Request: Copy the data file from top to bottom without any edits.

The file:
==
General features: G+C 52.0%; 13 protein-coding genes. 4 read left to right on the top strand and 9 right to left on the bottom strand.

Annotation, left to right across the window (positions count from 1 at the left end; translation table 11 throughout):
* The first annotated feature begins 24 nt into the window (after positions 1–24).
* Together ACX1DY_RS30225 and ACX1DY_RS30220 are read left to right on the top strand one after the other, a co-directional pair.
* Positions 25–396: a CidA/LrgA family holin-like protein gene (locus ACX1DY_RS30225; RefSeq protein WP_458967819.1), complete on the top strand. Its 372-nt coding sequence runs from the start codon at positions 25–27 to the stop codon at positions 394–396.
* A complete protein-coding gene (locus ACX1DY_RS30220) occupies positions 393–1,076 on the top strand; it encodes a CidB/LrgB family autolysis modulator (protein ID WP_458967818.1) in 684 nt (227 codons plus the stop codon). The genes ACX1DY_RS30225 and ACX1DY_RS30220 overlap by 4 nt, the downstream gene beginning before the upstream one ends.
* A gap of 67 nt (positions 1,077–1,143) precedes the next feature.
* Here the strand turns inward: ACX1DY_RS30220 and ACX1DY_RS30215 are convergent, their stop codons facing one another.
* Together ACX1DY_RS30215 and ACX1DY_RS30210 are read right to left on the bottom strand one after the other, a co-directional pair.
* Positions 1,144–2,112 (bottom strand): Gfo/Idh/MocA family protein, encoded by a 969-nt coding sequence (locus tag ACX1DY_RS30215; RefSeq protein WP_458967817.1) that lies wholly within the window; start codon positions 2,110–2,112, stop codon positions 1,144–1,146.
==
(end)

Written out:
General features: G+C 52.0%; 13 protein-coding genes. 4 read left to right on the top strand and 9 right to left on the bottom strand.

Annotation, left to right across the window (positions count from 1 at the left end; translation table 11 throughout):
* The first annotated feature begins 24 nt into the window (after positions 1–24).
* Together ACX1DY_RS30225 and ACX1DY_RS30220 are read left to right on the top strand one after the other, a co-directional pair.
* Positions 25–396: a CidA/LrgA family holin-like protein gene (locus ACX1DY_RS30225; RefSeq protein WP_458967819.1), complete on the top strand. Its 372-nt coding sequence runs from the start codon at positions 25–27 to the stop codon at positions 394–396.
* A complete protein-coding gene (locus ACX1DY_RS30220) occupies positions 393–1,076 on the top strand; it encodes a CidB/LrgB family autolysis modulator (protein ID WP_458967818.1) in 684 nt (227 codons plus the stop codon). The genes ACX1DY_RS30225 and ACX1DY_RS30220 overlap by 4 nt, the downstream gene beginning before the upstream one ends.
* A gap of 67 nt (positions 1,077–1,143) precedes the next feature.
* Here the strand turns inward: ACX1DY_RS30220 and ACX1DY_RS30215 are convergent, their stop codons facing one another.
* Together ACX1DY_RS30215 and ACX1DY_RS30210 are read right to left on the bottom strand one after the other, a co-directional pair.
* Positions 1,144–2,112 (bottom strand): Gfo/Idh/MocA family protein, encoded by a 969-nt coding sequence (locus tag ACX1DY_RS30215; RefSeq protein WP_458967817.1) that lies wholly within the window; start codon positions 2,110–2,112, stop codon positions 1,144–1,146.